SANIBEL’S BEST KNOWN SITES
THE COMMUNITY HOUSE (1928) – The Community House was truly a community project. It started in 1927 on land donated by Cordelia and Lettie Nutt and was completed in 1928 after generous contributions from Sam Woodring and Frank Bailey. Sam provided the seed money and Frank got folks to donate materials. Donating his time as well as money, Curtis Perry, an artist who lived at Island Inn (then known as The Matthews), visited every home on the island seeking subscriptions. Frank Martin, a local carpenter, was responsible for the building. Frank Bailey supervised the construction and served as treasurer. The two had worked together the year before constructing the “new” Bailey Store in 1926.
In 1935, a serious hurricane damaged the roof. Since money was scarce during the Depression, local residents repaired the roof.
Island shell shows were first held at The Matthews but were moved to the Community House in 1936 and called the “Shell Fair.” Dr. Louise Perry, who believed that Sanibel people should help one another and thus took no money for her services, was instrumental in organizing the shell fairs, shell exhibits, and other affairs at the Community House.
Some of the activities at the Community House included evening dances, school functions, tea parties, community plays, and holiday celebrations.
THE CAUSEWAY (1963; replaced 2007) – By 1959, Sanibel and Captiva had become so popular that four ferries could hardly handle the traffic. Cars were lined up for more than a mile to board the boats, which could accommodate only a few automobiles at a time. There was repeated talk of a bridge. Hugo Lindgren, a businessman from Jamestown, New York, offered to finance the bonds for the bridge, provided it terminated on land he owned on Sanibel at Shell Harbor. The Lee County Commission approved this idea, which proved to be controversial. An opposition group took its cause to the Florida Supreme Court – only to lose. The U.S. Fish and Wildlife Service and others warned about the impact of a bridge on the natural environment, but the Lee Country government saw the bridge as a commercial venture. The Fish and Wildlife Service recommended the roadway be entirely supported by pilings, but this was rejected as being too expensive. The adopted plan provided for three connection bridges and the dredging of the bay bottom to provide fill for two islands where the water was quite shallow. The islands altered bay life, the bridges, and island life.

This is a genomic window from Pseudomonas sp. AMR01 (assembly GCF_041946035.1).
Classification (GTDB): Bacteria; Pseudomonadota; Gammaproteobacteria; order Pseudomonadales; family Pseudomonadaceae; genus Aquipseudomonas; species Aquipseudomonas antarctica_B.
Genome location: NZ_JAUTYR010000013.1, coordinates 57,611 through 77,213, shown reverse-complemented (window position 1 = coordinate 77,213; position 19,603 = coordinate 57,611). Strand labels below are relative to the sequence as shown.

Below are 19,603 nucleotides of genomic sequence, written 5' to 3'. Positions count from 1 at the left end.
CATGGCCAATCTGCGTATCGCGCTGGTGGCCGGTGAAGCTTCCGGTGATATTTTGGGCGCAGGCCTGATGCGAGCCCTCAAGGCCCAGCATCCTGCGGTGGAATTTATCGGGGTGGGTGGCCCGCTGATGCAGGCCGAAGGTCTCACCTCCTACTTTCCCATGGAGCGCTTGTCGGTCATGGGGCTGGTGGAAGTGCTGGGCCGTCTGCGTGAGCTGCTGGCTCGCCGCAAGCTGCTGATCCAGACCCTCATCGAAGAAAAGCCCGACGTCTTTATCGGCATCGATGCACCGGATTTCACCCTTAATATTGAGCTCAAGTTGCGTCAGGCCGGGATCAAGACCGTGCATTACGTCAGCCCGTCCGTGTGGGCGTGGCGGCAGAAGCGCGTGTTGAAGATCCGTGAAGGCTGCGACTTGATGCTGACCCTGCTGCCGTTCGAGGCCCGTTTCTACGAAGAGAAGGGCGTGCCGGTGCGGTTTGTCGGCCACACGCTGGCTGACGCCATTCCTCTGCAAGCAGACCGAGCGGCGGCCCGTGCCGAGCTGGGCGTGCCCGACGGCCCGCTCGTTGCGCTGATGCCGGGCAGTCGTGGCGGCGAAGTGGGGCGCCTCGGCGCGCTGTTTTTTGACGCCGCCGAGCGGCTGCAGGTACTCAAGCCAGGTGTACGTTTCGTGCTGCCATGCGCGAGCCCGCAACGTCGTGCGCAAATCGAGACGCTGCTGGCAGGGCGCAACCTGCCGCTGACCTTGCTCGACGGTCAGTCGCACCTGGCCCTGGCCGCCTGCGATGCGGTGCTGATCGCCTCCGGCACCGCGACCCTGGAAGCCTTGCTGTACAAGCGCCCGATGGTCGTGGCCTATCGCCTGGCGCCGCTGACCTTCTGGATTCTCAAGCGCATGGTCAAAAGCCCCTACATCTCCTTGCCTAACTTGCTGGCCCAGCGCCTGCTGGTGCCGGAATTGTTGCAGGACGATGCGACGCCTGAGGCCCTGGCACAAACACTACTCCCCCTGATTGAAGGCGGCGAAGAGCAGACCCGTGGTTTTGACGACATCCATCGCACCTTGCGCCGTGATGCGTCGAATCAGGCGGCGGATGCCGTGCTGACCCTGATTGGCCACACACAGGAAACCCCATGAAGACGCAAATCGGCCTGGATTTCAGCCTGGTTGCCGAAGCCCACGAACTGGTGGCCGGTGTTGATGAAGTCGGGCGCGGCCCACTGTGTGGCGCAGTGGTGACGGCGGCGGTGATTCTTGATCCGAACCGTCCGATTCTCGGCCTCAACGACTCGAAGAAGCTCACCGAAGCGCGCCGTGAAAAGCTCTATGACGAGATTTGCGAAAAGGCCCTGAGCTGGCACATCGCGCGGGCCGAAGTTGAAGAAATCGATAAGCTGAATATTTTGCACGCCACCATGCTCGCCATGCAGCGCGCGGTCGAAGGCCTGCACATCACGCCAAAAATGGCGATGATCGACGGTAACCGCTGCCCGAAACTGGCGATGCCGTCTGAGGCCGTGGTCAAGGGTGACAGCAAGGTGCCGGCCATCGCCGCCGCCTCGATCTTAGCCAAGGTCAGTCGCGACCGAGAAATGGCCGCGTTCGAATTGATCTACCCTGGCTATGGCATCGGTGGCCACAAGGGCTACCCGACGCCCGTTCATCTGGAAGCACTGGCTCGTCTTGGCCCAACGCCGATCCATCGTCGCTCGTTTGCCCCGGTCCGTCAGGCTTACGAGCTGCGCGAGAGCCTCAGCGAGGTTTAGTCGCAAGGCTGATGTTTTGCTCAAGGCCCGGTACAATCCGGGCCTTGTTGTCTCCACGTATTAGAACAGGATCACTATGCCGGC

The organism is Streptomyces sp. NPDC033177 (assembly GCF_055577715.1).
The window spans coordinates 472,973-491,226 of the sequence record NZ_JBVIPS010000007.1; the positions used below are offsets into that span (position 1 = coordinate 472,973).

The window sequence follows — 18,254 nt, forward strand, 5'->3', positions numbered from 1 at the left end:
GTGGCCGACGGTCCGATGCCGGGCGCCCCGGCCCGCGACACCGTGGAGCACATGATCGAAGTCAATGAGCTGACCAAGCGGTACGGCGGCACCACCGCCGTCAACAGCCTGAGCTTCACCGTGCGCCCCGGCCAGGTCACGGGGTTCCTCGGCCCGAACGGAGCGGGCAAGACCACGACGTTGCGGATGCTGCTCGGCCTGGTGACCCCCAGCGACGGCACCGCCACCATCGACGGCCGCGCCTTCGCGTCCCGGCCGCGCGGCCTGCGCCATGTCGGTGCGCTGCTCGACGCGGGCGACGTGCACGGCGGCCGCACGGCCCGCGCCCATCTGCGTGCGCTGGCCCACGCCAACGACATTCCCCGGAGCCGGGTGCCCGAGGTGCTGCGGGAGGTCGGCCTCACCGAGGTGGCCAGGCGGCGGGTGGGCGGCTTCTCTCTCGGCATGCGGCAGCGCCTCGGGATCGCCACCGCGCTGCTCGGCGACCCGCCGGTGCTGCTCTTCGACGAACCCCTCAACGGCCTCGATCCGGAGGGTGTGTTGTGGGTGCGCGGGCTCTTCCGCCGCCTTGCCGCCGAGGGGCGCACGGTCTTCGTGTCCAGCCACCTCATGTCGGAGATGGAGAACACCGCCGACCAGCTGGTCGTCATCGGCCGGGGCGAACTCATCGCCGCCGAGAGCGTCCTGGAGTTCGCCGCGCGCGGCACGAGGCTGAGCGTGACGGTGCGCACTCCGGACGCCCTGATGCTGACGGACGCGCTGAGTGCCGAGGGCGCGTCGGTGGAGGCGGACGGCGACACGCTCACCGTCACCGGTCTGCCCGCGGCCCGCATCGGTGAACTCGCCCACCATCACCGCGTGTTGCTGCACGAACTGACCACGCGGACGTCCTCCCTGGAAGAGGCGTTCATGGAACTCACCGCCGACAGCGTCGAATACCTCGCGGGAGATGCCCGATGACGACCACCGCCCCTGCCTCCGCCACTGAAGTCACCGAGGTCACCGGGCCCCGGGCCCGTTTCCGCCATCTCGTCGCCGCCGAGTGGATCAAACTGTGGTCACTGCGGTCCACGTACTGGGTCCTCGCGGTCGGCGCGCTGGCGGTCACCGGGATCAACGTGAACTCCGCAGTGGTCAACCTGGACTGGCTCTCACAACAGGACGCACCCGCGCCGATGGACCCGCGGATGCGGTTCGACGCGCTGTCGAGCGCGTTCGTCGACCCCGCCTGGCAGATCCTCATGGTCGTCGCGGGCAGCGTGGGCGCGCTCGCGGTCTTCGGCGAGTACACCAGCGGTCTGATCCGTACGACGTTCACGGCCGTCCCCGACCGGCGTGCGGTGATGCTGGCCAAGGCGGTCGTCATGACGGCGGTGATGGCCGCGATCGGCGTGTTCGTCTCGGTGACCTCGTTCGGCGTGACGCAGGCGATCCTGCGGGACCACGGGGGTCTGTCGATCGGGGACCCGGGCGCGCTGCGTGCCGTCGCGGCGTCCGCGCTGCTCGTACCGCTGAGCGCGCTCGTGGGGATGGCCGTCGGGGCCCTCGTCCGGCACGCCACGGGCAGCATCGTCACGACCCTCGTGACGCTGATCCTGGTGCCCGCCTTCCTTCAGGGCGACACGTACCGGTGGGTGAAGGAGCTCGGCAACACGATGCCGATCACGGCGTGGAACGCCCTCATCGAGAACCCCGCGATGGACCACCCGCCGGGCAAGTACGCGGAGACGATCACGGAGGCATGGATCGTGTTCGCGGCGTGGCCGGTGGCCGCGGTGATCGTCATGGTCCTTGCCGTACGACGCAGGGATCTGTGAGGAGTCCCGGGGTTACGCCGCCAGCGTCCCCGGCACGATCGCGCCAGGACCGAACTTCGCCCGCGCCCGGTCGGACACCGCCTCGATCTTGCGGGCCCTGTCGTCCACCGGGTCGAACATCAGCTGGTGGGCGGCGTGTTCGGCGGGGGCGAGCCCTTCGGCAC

When it was completed in 1963, the causeway cost $5 million. It paid for itself many times over with two-thirds of the income going to Lee County, which was charged with maintaining the bridges. The causeway opened on May 26, 1963, the date of the last ferry run.
Over the years, drivers complained about the delay caused when the bridge opened for boat traffic, and boaters were unhappy about long waits in between the drawbridge openings. But it was damage from constant and ever-increasing traffic, the relentless wave action, and lack of maintenance that eventually led to Lee County’s insistence that the causeway be rebuilt. Again, there was opposition; many Sanibel residents believed the first causeway could be rehabilitated. The county prevailed and a new causeway, with a high fixed-span bridge to eliminate the drawbridge, was completed in 2007 at a cost of $50 million.
THE SANIBEL COMMUNITY CHURCH (“The Little Brown Church”) – The Reverend George Barnes, the “mountain preacher” from Kentucky, first visited Sanibel in 1888 while on a vacation. His houseboat ran aground on a sandbar off the beach. Believing this was God’s plan, the Barnes family filed homestead claims near where they landed. Shortly after building a home, Rev. Barnes built a church, known as the Church of the Four Gospels, which reportedly held 200 congregants. This building was severely damaged in the hurricane of 1910 and very little was salvageable. Some church pews were rescued and have been incorporated into the present church on Periwinkle Way, next door to Jerry’s Shopping Center.
After the hurricane destroyed their church, the community worshipped at the School for White Children on Sundays. In 1914, the majority of the churchgoers were Methodists, so the denomination was organized with an elderly English minister named George E. Day, and plans were drawn up for a new church.